JRR Tolkien Trail – Hurst Green – Brandywine Bridge – Stonyhurst College round

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The Ribble Valley is a wonderful place with outstanding fells, lush green valley’s and quaint market towns ideal for a getaway from the every day hustle and bustle of the cities. You can relax by the rivers, climb a hill or walk in the footsteps of Romans, Normans and literary masterminds who once set foot in this historic landscape and JRR Tolkien was one of them spending a lot of his time walking in the Ribble Valley while visiting his son at a Jesuit seminary, now part of Stonyhurst College. Tolkien wrote the drafts of his books here and is where he got his inspiration for his imaginary landscape for his books Lord of the Rings and The Hobbit.

Hurst Green is a small village in the Ribble Valley in Lancashire situated close to the River Ribble near its junction with the River Hodder. The village had three shops which have closed down over the last few years but there are three pubs, a village hall and St. John’s church. The Baley Arms and the 17th century Shireburn Arms have rooms and cater for functions, weddings, parties and celebrations. There are also many B&B’s to accommodate the large number of visitors. The village is said to be haunted by the Highwayman, Ned King and his ghostly spectre has been seen on many occasions riding through the village late at night. Stonyhurst Hall situated just outside Hurst Green was founded by Richard Shireburn in 1592 and the family lived there for 200 years bringing development to the tiny hamlet and by the 20th century the village became the size it is today. In 1794 The Hall and estate was given to the Society of Jesus as a new home for their college. The College steeped in history is now one of Britain’s leading Catholic boarding schools. Shireburn donated the impressive and distinctive Alms Houses, in Avenue Road, to the village.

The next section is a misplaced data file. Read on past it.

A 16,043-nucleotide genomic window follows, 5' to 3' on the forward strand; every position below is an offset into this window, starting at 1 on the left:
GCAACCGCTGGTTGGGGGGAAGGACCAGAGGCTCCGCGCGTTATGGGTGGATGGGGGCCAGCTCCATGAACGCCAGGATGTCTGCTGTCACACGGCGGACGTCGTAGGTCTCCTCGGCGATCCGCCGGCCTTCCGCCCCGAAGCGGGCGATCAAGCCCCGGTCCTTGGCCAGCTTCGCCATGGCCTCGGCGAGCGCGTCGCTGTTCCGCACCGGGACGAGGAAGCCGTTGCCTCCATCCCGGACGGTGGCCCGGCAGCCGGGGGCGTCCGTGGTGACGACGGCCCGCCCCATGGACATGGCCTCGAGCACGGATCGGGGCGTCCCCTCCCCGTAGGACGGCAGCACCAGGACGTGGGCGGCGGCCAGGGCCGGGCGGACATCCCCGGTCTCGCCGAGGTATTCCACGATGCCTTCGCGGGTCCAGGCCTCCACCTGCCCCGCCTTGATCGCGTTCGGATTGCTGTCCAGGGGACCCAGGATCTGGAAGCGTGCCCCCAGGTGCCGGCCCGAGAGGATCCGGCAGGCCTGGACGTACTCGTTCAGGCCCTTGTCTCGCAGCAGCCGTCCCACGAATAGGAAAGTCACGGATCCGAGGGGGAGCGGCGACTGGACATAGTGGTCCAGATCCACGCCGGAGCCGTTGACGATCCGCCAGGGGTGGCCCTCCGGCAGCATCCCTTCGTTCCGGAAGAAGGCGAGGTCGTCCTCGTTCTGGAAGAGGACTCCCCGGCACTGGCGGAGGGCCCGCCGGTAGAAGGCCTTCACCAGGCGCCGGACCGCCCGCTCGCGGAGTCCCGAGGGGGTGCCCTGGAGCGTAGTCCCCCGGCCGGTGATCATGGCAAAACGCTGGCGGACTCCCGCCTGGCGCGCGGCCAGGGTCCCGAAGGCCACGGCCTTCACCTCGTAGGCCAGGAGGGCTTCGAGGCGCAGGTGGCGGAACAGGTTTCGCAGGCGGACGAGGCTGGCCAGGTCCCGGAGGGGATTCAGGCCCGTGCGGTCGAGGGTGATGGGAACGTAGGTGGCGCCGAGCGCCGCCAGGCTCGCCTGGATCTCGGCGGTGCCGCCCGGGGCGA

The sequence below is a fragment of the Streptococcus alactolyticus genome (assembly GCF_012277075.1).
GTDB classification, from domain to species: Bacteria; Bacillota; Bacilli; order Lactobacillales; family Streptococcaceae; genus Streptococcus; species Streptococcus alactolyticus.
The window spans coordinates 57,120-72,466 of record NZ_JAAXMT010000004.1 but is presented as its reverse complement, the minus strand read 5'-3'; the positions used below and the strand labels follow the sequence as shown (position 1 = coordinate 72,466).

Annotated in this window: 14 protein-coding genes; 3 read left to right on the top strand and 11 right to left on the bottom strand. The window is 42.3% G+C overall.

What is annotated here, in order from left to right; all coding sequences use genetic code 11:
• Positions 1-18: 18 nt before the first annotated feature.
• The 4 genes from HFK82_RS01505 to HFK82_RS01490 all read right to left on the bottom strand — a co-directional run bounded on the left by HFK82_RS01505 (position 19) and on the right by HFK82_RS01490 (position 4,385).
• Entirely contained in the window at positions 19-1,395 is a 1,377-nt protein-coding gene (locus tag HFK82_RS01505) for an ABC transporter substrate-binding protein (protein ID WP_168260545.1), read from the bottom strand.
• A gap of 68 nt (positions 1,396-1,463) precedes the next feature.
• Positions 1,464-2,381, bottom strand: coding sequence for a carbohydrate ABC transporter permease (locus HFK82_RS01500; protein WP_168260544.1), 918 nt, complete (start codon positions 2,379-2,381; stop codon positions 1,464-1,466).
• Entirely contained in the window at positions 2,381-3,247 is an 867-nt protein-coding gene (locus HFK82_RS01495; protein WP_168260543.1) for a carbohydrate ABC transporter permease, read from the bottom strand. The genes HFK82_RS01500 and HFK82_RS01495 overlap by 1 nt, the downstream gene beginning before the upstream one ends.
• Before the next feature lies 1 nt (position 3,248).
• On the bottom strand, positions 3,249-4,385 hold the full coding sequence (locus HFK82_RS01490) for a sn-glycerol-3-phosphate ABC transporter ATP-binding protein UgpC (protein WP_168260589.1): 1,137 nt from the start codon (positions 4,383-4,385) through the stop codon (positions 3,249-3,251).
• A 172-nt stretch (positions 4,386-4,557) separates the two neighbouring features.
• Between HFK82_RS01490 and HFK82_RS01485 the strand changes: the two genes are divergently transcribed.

The River Ribble of 75 miles runs through North Yorkshire and Lancashire from near the famous Ribblehead Viaduct to the Irish Sea between Lytham St. Annes and Southport. The main tributaries are the River Hodder, its largest tributary, and the Calder both of which join the river near Great Mitton. The River Hodder flows for 23 miles from White Hill to the River Ribble and collects many tributaries from the valleys of Bowland and parts of the Ribble Valley. The River Hodder runs close to Stoneyhurst College and is a County Biological Heritage Site. Cromwell’s Bridge a packhorse bridge which crosses the River Hodder is no longer in use and is named after Oliver Cromwell who marched his parliamentary army over the bridge on their way from Gisburn to where they fought the King’s men in the Battle of Preston in 1648.

The Walk